A new Colossus no more
Tonight, while reading an article in the Raleigh (N.C.) News and Observer about the loss of used-car business due to North Carolina's new license requirements, I became very sad. And I think it's not so easy to be sad over the plight of used-car dealers (they rank up there with IRS auditors, defense attorneys, and pit bulls). Evidently since NC started requiring valid drivers' licenses to register cars (and the new required documents to obtain a drivers' license are an unexpired passport/visa or birth certificate, and social security number), Latinos in north Raleigh have stopped buying used cars. To the tune of 20-25% loss of business for the dealers.
But as sad as it sounds, the clincher for me came from the state senator who authored the bill, David Hoyle of Gaston County (which is near Charlotte).
Hoyle said he had no specific intent to target illegal immigrants. "But, you know, if you're illegal, I don't think we need to make it easier for them," Hoyle said. "If you're illegal, you're illegal."This is exactly the problem today with us. Why can't we "make it easier for them"? Seriously?! What are we afraid of? Why this protectionist attitude? I'll say why: it's xenophobia wrapped up with greed, which is a terrible monster that has consumed our society. The "party-line" excuse is that immigrants bring crime, disease, wage depression, and poverty, among many other ills. My brothers, and especially my readers who profess Jesus as Lord, please tell me, who else deserves our compassion?!
I turned to one of our great poets from the 19th century for inspiration, and was shocked at her diagnosis of what we have become. You are probably familiar with her writing; it adorns one of the most iconic symbols of the United States, namely the Statue of Liberty in New York harbor. I will let you read it first. In 1883, Emma Lazarus wrote:
The New Colossus
Not like the brazen giant of Greek fame,
With conquering limbs astride from land to land;
Here at our sea-washed, sunset gates shall stand
A mighty woman with a torch, whose flame
Is the imprisoned lightning, and her name
Mother of Exiles. From her beacon-hand
Glows world-wide welcome; her mild eyes command
The air-bridged harbor that twin cities frame.
"Keep, ancient lands, your storied pomp!" cries she
With silent lips. "Give me your tired, your poor,
Your huddled masses yearning to breathe free,
The wretched refuse of your teeming shore.
Send these, the homeless, tempest-tost to me,
I lift my lamp beside the golden door!"
To where, o brothers, has that spirit vanished? "Not like the brazen giant of Greek fame, with conquering limbs astride from land to land." Who might that be referring to in 2008? Is there another country whose military is present and active on every continent?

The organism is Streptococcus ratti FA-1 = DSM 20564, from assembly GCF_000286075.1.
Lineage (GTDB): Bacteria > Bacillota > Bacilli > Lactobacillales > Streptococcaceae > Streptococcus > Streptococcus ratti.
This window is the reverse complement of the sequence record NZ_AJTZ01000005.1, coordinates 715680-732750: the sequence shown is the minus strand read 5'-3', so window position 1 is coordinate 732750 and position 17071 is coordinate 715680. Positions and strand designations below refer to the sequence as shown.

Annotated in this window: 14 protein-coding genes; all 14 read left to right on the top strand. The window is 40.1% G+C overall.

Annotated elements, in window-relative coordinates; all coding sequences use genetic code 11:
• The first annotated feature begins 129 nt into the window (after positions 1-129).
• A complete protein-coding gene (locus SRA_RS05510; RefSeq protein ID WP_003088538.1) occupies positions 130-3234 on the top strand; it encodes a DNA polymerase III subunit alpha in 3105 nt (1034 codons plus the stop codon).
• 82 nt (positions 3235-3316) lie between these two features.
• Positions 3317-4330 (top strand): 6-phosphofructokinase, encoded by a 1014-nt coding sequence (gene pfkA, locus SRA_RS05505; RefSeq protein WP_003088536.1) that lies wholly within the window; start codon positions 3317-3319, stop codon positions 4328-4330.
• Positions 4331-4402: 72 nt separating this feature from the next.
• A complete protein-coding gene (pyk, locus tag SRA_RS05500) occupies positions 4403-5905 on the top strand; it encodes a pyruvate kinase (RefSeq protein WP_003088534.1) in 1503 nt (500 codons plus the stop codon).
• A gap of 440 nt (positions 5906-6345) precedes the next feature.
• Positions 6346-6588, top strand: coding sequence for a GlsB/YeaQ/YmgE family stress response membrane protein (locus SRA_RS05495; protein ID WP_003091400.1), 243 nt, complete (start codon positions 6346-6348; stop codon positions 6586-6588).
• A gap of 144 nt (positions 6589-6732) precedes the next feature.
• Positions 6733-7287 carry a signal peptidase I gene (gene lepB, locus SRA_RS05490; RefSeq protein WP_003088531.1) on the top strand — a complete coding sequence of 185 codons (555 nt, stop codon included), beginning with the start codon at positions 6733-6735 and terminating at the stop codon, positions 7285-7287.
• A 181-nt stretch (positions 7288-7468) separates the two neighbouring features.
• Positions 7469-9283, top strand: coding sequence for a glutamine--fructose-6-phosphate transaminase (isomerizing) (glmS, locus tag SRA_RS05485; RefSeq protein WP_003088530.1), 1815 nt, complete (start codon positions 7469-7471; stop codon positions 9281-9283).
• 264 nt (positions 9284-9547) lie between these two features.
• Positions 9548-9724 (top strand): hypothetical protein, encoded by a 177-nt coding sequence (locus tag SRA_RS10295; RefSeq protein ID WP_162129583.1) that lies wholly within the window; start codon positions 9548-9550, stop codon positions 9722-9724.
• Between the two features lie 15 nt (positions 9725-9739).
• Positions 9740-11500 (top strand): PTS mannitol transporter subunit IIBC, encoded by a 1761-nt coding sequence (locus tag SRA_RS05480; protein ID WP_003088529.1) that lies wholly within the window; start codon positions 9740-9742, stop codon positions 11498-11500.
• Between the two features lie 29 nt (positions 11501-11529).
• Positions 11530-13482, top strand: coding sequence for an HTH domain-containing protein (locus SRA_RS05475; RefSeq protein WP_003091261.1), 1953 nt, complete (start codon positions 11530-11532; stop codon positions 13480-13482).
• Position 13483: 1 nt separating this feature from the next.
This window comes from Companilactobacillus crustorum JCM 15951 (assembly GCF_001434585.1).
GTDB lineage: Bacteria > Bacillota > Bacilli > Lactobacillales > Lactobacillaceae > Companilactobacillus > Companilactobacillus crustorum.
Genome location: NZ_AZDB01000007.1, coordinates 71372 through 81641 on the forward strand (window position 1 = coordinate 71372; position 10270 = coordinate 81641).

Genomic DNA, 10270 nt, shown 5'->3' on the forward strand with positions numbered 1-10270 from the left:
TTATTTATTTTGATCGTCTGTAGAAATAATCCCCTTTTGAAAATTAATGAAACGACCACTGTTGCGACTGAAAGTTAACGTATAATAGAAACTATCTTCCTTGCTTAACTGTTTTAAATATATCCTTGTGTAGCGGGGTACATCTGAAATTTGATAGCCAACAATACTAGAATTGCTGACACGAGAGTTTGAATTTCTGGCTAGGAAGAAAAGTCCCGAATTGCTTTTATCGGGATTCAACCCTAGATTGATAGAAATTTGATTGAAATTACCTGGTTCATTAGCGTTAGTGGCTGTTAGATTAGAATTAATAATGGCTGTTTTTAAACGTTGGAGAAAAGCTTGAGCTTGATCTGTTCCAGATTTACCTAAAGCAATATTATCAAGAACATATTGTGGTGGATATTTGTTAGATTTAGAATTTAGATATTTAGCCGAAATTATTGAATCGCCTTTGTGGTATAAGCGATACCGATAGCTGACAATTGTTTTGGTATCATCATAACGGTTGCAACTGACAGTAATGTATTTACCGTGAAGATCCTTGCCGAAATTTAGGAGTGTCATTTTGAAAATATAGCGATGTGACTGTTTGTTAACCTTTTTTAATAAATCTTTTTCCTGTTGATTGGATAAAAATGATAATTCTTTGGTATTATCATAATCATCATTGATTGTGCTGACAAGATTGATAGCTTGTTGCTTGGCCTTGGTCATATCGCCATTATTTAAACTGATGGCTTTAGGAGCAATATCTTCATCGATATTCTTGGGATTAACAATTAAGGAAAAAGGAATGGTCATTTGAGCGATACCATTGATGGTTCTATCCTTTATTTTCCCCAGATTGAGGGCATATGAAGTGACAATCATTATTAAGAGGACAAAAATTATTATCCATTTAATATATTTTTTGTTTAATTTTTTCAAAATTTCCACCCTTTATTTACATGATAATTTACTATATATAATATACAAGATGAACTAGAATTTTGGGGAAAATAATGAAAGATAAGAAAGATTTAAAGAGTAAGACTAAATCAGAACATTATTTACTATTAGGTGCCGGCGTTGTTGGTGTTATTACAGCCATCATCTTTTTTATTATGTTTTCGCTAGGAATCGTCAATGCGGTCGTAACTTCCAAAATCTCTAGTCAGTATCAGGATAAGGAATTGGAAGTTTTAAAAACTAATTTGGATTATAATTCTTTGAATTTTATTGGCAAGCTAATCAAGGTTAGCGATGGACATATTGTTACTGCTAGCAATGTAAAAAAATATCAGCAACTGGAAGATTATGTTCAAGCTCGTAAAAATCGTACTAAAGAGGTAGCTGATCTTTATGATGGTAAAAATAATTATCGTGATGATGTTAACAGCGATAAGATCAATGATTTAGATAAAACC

"Mother of Exiles". Wow, sounds a lot like the biblical command to "welcome the alien in your midst." Today we resemble Ebeneezer Scrooge much more than a benevolent host!
"From her beacon-hand glows worldwide welcome." Alas, today we have 1000-mile fences, multi-year visa waits, and the behemoth Department of Homeland "Security".
"Her mild eyes command the air-bridged harbor that twin cities frame." Mild eyes? Can anyone who has ever entered the country from abroad describe that welcome as "mild"? And isn't it interesting that it isn't her strength that controls her economic might, but her demeanor? Humble service is not a new idea!
"Keep, ancient lands, your storied pomp." Quick quiz: what is the first contemporary country that comes to mind when you think of "arrogance on the world stage"? (Actually, if you are American, here's another quick-quiz: can you name 4 countries in Africa? 3 in South America? But perhaps that's ignorance, not arrogance, an indictment of geography not pomp...)
And, finally, the full-on powerful gush of love, of pity, of hospitality, and of strength: "Give me your tired, your poor, your huddled masses yearning to breathe free, the wretched refuse of your teeming shore. Send these, the homeless, tempest-tost to me, I lift my lamp beside the golden door!" You and I both know that this attitude, if it ever existed, has long since abated in the USA. It might as well be crossed-out and re-written to say: "We have enough problems without your tired, poverty-ridden comunas dirtying up our clean air and soiling our waters. Deal yourself with your homeless, your disaster-afflicted, for you obviously made them so. For I have my spotlight and shotgun and will leave no desert boulder unturned in your pursuit. Leave us alone!"
"Lord, your heart is especially keen for the sick, the troubled, the wounded, the weak. You even went so far as to declare them blessed and rebuke those who suggested that you came to Jerusalem to claim your kingship. Please change our hearts, away from selfishness and toward generosity. Remind us in powerful ways that all we have is already yours. Give us opportunities to love and welcome the alien in our midst. Thanks for loving us."